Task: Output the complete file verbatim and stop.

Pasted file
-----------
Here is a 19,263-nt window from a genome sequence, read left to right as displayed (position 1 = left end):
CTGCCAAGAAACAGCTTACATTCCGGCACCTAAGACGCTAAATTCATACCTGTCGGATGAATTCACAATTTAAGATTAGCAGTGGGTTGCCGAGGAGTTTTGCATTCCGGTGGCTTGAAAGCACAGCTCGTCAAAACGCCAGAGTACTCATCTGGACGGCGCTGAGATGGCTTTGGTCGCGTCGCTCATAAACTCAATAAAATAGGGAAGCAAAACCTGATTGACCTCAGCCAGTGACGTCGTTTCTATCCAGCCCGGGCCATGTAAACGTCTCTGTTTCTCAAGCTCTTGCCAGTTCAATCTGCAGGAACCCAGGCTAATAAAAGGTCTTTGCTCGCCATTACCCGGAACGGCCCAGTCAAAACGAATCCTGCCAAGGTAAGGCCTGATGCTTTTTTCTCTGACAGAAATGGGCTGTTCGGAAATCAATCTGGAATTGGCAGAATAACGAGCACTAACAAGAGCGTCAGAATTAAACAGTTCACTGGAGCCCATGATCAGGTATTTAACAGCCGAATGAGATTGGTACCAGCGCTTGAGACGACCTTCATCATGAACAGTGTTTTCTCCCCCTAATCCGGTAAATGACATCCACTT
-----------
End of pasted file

Here is a 19,263-nt window from a genome sequence, read left to right as displayed (position 1 = left end):
CTGCCAAGAAACAGCTTACATTCCGGCACCTAAGACGCTAAATTCATACCTGTCGGATGAATTCACAATTTAAGATTAGCAGTGGGTTGCCGAGGAGTTTTGCATTCCGGTGGCTTGAAAGCACAGCTCGTCAAAACGCCAGAGTACTCATCTGGACGGCGCTGAGATGGCTTTGGTCGCGTCGCTCATAAACTCAATAAAATAGGGAAGCAAAACCTGATTGACCTCAGCCAGTGACGTCGTTTCTATCCAGCCCGGGCCATGTAAACGTCTCTGTTTCTCAAGCTCTTGCCAGTTCAATCTGCAGGAACCCAGGCTAATAAAAGGTCTTTGCTCGCCATTACCCGGAACGGCCCAGTCAAAACGAATCCTGCCAAGGTAAGGCCTGATGCTTTTTTCTCTGACAGAAATGGGCTGTTCGGAAATCAATCTGGAATTGGCAGAATAACGAGCACTAACAAGAGCGTCAGAATTAAACAGTTCACTGGAGCCCATGATCAGGTATTTAACAGCCGAATGAGATTGGTACCAGCGCTTGAGACGACCTTCATCATGAACAGTGTTTTCTCCCCCTAATCCGGTAAATGACATCCACTT